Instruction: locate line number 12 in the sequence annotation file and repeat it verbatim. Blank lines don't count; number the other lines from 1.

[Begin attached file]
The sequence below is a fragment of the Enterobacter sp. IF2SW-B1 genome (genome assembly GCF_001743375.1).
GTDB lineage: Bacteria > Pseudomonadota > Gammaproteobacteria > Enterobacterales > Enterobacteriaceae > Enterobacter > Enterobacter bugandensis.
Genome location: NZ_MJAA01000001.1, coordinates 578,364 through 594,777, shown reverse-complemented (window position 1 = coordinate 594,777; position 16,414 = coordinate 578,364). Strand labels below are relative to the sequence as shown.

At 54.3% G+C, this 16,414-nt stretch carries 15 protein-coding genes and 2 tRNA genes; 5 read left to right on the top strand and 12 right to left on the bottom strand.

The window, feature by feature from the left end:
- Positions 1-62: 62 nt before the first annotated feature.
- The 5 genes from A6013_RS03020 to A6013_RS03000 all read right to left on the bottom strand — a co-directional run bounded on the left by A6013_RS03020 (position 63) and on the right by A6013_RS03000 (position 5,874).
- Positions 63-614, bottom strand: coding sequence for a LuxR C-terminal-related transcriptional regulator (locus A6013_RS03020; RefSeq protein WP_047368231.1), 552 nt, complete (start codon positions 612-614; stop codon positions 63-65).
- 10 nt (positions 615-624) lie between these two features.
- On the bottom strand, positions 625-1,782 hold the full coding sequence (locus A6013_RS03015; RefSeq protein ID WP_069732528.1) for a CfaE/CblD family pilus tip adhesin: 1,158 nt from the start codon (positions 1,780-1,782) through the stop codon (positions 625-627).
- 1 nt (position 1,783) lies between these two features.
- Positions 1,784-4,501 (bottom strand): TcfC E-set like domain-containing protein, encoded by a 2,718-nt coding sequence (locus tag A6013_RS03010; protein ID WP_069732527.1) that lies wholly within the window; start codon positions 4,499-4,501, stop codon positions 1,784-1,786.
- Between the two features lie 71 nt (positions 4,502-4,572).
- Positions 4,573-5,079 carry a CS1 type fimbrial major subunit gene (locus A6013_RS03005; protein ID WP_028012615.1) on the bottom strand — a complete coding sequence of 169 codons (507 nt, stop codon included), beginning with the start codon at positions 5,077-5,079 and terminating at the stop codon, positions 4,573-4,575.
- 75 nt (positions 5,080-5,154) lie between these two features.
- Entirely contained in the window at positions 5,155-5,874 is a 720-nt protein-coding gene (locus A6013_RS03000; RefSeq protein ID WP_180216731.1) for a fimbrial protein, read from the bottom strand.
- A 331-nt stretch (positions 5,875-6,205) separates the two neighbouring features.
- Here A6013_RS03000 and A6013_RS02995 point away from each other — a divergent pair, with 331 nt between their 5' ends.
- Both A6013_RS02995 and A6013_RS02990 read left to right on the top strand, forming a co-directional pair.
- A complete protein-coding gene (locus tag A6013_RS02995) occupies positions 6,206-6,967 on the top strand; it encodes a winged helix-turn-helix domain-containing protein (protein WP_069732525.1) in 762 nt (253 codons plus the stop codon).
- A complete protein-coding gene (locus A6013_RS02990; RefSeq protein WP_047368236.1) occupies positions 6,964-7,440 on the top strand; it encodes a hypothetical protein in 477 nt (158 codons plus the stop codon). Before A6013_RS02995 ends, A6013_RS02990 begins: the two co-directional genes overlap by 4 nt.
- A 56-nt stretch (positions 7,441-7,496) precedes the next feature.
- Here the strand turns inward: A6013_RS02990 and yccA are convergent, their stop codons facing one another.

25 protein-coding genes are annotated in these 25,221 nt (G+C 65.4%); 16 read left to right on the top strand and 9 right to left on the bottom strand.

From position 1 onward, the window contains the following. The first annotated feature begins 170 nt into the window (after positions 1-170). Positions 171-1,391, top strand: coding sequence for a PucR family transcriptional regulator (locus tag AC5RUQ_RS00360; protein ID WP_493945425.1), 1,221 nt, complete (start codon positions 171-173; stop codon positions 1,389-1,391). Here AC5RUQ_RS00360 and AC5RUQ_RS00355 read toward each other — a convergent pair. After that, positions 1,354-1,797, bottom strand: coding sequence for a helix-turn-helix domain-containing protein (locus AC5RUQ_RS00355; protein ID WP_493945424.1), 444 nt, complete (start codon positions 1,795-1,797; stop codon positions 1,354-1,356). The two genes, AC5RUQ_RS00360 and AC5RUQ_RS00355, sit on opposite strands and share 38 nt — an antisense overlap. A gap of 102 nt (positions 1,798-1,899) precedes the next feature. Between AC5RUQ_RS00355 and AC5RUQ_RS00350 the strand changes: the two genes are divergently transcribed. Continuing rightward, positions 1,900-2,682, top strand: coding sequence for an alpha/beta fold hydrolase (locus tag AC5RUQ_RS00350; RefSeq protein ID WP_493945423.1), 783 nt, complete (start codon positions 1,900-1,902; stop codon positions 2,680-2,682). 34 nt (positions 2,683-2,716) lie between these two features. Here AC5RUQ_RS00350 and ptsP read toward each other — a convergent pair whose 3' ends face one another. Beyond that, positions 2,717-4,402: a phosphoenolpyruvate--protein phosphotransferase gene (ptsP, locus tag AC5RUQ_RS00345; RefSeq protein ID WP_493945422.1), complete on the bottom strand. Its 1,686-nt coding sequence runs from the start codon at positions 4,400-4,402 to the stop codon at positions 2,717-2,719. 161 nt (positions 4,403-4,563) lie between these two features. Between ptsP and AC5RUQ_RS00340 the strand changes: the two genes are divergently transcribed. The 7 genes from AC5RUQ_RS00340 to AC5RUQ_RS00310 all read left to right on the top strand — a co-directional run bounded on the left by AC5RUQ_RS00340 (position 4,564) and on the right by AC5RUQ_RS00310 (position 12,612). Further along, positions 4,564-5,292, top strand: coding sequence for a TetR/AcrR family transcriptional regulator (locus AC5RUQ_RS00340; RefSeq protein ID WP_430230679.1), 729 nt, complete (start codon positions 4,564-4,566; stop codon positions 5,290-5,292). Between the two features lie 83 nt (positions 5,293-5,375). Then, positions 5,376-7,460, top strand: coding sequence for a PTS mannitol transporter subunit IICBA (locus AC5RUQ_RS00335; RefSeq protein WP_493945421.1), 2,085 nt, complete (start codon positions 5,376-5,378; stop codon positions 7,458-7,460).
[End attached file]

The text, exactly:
- Positions 1,784-4,501 (bottom strand): TcfC E-set like domain-containing protein, encoded by a 2,718-nt coding sequence (locus tag A6013_RS03010; protein ID WP_069732527.1) that lies wholly within the window; start codon positions 4,499-4,501, stop codon positions 1,784-1,786.